Karnataka Students Trek for Kilometers to Catch Network for Online Classes

With online classes going on in most parts of the country, those living in villages with little or no network connectivity continue to be the worst hit. So much so that some children from the border areas of Karnataka trek for kilometers to catch networks from neighboring states of Maharashtra or Goa.

Close to 100 students from 35 villages trek up through a dense forest area every day – rain or shine – to a patch that catches a somewhat decent network, the residents have said.

“Schools have been shut by the Govt of India due to the pandemic. So we have to attend online classes. But there is no network in our village. So we are forced to walk 2-3 killometers in deep jungles for the network. There is fear of wild animals there. I have my friends with me, to attend the online classes,” says Vishesh Dhanna, a tenth class student.

“Nearby Maharashtra and Goa states’ mobile towers’ range is available in some spots. Kids go through these dense forests to look for the network. They try to finish study amidst threats of wild animals. Students and families only hope that there is a mobile tower setup here and our problems are resolved,” says Gundu Gawde, a resident of Chikhale village.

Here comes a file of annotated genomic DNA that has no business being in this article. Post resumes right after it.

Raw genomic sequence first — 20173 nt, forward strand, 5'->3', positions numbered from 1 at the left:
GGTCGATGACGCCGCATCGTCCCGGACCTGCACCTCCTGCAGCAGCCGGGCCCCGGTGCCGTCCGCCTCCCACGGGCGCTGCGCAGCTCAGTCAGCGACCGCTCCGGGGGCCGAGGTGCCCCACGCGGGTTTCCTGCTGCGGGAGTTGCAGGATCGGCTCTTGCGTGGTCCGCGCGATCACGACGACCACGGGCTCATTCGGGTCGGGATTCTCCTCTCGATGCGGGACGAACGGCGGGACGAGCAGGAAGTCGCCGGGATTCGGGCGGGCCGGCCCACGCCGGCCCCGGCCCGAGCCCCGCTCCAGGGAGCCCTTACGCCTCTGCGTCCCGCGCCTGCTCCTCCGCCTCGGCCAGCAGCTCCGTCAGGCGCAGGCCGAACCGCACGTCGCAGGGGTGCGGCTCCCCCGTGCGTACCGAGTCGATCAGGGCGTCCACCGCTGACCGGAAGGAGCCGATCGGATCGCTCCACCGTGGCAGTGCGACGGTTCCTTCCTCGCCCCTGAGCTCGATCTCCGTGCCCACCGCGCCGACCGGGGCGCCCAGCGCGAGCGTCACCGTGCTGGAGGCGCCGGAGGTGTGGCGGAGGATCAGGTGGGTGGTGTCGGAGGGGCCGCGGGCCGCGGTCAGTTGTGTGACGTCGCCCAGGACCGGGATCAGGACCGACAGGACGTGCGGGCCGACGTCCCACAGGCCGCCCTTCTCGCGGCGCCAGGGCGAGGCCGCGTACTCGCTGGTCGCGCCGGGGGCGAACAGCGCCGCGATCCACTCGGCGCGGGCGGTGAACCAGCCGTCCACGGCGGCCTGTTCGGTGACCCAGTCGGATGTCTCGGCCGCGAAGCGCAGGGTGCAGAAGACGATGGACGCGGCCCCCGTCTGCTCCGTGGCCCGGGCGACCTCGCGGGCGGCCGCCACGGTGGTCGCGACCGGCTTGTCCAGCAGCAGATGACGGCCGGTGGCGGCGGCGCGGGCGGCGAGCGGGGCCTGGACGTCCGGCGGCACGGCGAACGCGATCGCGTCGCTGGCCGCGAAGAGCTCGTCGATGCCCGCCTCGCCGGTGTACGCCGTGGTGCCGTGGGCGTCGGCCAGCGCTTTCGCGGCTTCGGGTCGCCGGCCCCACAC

Children from Parwad, Chikale, Chugule, Chorla, Man, Huland are some of them who continue to face the issue.

“The Goa government has erected a tower at Sural. However, due to the non-functioning of the program, many villages in the area are in a dilemma,” said Datta Gawde, a resident of Parwad village.

Many of these villages in Khanapur taluk of Belagavi district are in the reserve forest area. Access to basic needs is a daily uphill struggle, despite the tall promises. Anjali Nimbalkar, MLA of Khanapur tweeted the pictures and concern.

“Right now we have been talking to few mobile operators so they can set up towers but since it is a reserve forest area there are its own concerns and problems. I got to know the three departments — RDPR, ITBT, and education — are planning for gram panchayat wifi which I had suggested they take up strongly so that these children can sit at once place with social distancing during this pandemic for better education,” she told CNN News18.

As many as 39% of students in the state don’t have access to a mobile phone or computer device, as per a survey by the state government. Mobile banks for donation and a mentor scheme are some plans by the government on the anvil as it becomes clear that offline classes are still some way away.

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